GE Gas Engines to Power Green Waste Energy’s Global Alternative Energy Projects *GE to Supply Jenbacher J620 Engines to Power GWED’s Waste-to-Energy Projects *GWED Planning Projects in the United States, the United Kingdom, Africa and Asia *GE’s Fuel-Flexible Distributed Power Solutions Promote Regional Energy Security Business Wire SCHENECTADY, N.Y. -- May 15, 2013 GE (NYSE: GE) and Greenwich, Conn.,-based Green Waste Energy (GWE) today announced they have signed a frame agreement for GE to supply an undetermined number of ecomagination^ qualified Jenbacher gas engines to power a series of Advanced Recycling and Energy Conversion (AREC) plants that GWE’s development subsidiary, Green Waste Energy Development (GWED), plans to build around the world. GWED uses C6 Technologies’ proprietary and patent-pending, non-burn waste-advanced pyrolysis technology in its AREC projects. The C6 technology can transform a wide range of wastes into “syngas,” which then can be used in gas engines to generate cleaner electricity or produce “greener” transportation fuels including diesel and jet fuel. C6T licenses its technology to developers worldwide. Under terms of the agreement, GE will provide GWED with Jenbacher J620 gas engines, which will use the syngas produced at GWED’s waste-gasification facilities to generate renewable electricity. Each installed gas engine will generate nearly 2 megawatts (MW) of reliable on-site power. GE also will provide technical support for GWED’s installed engine fleet. GWED has committed to use GE’s Jenbacher gas engines worldwide, including for pending projects in the United States, the United Kingdom, Africa and Asia. The frame agreement will remain in place until December 2013 and can be renewed if both parties agree. GWED has signed an agreement in partnership with J.M. Clarke and Sons to build a waste-to-energy power facility at Pebble Hall in Theddingworth, U.K. The facility will use up to six Jenbacher J620 gas engines and provide approximately 8-MW per hour to the electrical grid. Additional projects are nearing agreement. “A medium-size AREC plant is able to convert 1,000 tons of municipal solid waste into approximately 600 megawatt hours of cleaner electricity a day, which is enough to power approximately 24,000 U.S. homes. GE is a leading company in engine design and development for the renewable energy industry. We value GE's knowledge, assistance and experience and know that their expertise will help ensure our success. We look forward to developing many projects using GE’s gas engines," said Green Waste Energy CEO James Burchetta. GE’s agreement with GWED reflects the growing global demand for GE’s specialty gas engine technology and other distributed power solutions to help meet the world’s pressing local energy security, energy efficiency and environmental policy priorities. "This important agreement underscores our commitment to providing alternative energy solutions to help meet global energy goals for renewable power generation,” said Scott Nolen, product line leader of gas engines for power generation—GE Power & Water. “Our gas engines are designed to meet our customers’ needs for both high efficiency and reliability while maximizing fuel flexibility. The Jenbacher J620 gas engine is well suited for GWED’s process requirements.” GE's gas engines set the industry standard for fuel flexibility, low emissions and high efficiency and availability. Demonstrating impressive fuel-flexibility, GE’s engines can operate not only on natural gas, but also on a broad range of alternative gases including digester biogas, landfill gas, coal mine gas and sewage gases. GE's Jenbacher gas engines are part of GE’s ecomagination portfolio. Ecomagination is GE’s commitment to provide innovative solutions that maximize resources, drive efficiencies and make the world work better. To qualify for the portfolio, products and services must demonstrate both improved economic value and environmental performance. GE’s Jenbacher engine technology is part of the company’s portfolio of innovative distributed power solutions, designed to give businesses and communities around the world the ability to generate more reliable and efficient power using a variety of fuels in diverse locations on or off the grid. GE’s distributed power portfolio also includes GE’s aeroderivative gas turbines, Waukesha gas engines and Clean Cycle waste heat recovery solutions. About GWE GWE's wholly-owned subsidiary Green Waste Energy Development (GWED) is a developer of waste to energy projects. GWED produces a high quality syngas by using the patent pending C6 Technology to convert waste using a non-burn thermal conversion technology. GWED is currently developing projects in North America, the UK, Africa and Asia. For more information, visit the company’s website at www.greenwenergy.com. About GE GE (NYSE: GE) works on things that matter. The best people and the best technologies taking on the toughest challenges. Finding solutions in energy, health and home, transportation and finance. Building, powering, moving and curing the world. Not just imagining. Doing. GE works. For more information, visit the company's website at www.ge.com. About GE Power & Water GE Power & Water provides customers with a broad array of power generation, energy delivery and water process technologies to solve their challenges locally. Power & Water works in all areas of the energy industry including renewable resources such as wind and solar, biogas and alternative fuels; and coal, oil, natural gas and nuclear energy. The business also develops advanced technologies to help solve the world’s most complex challenges related to water availability and quality. Power & Water’s six business units include Distributed Power, Nuclear Energy, Power Generation Services, Renewable Energy, Thermal Products and Water & Process Technologies. Headquartered in Schenectady, N.Y., Power & Water is GE’s largest industrial business. Follow GE Power & Water on Twitter @GE_PowerWater. ^ Trademark of General Electric Company Contact: GE Gas Engines Martina Streiter, +43 5244 600 2470 firstname.lastname@example.org or Masto Public Relations Gina DeRossi or Howard Masto +1 518-786-6488 email@example.com firstname.lastname@example.org or GWE James Burchetta, +1 917-324-9000 email@example.com or Gramercy Communications (for GWE) Tom Nardacci, +1 518-326-6400 firstname.lastname@example.org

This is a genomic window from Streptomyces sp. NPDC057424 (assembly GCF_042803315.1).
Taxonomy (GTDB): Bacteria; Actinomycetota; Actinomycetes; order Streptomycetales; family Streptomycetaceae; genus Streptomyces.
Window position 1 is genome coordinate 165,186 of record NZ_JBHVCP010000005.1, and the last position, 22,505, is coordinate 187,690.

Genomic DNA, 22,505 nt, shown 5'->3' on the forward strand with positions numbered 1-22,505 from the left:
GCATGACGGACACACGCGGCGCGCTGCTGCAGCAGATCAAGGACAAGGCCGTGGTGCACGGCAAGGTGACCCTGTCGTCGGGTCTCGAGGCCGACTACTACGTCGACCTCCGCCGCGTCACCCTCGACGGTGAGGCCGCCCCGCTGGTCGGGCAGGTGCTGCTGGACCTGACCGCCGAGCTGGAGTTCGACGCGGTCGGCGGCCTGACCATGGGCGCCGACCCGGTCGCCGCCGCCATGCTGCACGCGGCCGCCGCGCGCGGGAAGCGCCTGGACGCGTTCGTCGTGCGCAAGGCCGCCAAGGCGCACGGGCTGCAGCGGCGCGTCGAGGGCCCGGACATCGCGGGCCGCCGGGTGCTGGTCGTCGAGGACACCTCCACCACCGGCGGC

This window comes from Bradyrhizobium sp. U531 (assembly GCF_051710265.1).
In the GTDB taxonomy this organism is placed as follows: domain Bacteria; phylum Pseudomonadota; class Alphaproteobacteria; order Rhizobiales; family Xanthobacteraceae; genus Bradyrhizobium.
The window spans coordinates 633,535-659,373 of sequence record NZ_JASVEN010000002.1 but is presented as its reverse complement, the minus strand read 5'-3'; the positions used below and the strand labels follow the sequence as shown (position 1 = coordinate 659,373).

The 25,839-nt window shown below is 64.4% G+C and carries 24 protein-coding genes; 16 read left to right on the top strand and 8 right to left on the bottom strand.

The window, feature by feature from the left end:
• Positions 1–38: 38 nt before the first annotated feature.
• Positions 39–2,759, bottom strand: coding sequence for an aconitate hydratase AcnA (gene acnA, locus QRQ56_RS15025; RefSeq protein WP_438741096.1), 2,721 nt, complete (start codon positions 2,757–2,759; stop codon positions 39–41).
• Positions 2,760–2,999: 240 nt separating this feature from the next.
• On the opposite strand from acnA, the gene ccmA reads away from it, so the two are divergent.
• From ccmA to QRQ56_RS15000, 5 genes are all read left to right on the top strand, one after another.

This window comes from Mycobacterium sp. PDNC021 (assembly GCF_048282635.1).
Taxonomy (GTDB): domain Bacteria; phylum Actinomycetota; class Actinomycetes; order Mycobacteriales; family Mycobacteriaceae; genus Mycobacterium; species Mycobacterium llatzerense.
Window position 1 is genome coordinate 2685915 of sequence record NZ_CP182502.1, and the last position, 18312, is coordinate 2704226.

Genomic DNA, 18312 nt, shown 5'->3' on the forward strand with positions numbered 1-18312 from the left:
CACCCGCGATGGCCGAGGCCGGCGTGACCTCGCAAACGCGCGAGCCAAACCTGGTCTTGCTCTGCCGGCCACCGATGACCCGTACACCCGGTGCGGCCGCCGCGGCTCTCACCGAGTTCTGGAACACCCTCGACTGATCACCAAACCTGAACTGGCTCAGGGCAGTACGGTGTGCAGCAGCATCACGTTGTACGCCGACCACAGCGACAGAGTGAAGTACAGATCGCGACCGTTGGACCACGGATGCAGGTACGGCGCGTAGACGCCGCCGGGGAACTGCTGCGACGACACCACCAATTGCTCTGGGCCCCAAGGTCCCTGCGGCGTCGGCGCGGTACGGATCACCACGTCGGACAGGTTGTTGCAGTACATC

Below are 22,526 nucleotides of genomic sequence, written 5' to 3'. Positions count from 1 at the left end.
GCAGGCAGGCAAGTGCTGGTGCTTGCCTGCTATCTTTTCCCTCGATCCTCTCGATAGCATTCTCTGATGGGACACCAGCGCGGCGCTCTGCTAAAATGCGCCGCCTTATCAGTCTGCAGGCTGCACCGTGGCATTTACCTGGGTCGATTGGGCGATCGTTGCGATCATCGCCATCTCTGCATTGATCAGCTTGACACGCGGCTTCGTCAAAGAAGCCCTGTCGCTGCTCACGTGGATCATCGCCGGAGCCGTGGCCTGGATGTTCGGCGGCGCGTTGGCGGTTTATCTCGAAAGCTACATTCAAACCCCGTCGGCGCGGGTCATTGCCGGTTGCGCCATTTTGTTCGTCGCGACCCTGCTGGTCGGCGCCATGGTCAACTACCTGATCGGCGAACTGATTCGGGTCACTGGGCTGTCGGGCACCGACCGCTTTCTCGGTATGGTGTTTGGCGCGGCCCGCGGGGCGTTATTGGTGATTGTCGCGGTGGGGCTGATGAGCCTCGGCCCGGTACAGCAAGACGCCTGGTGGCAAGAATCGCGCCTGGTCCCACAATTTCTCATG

GE Gas Engines to Power Green Waste Energy’s Global Alternative Energy Projects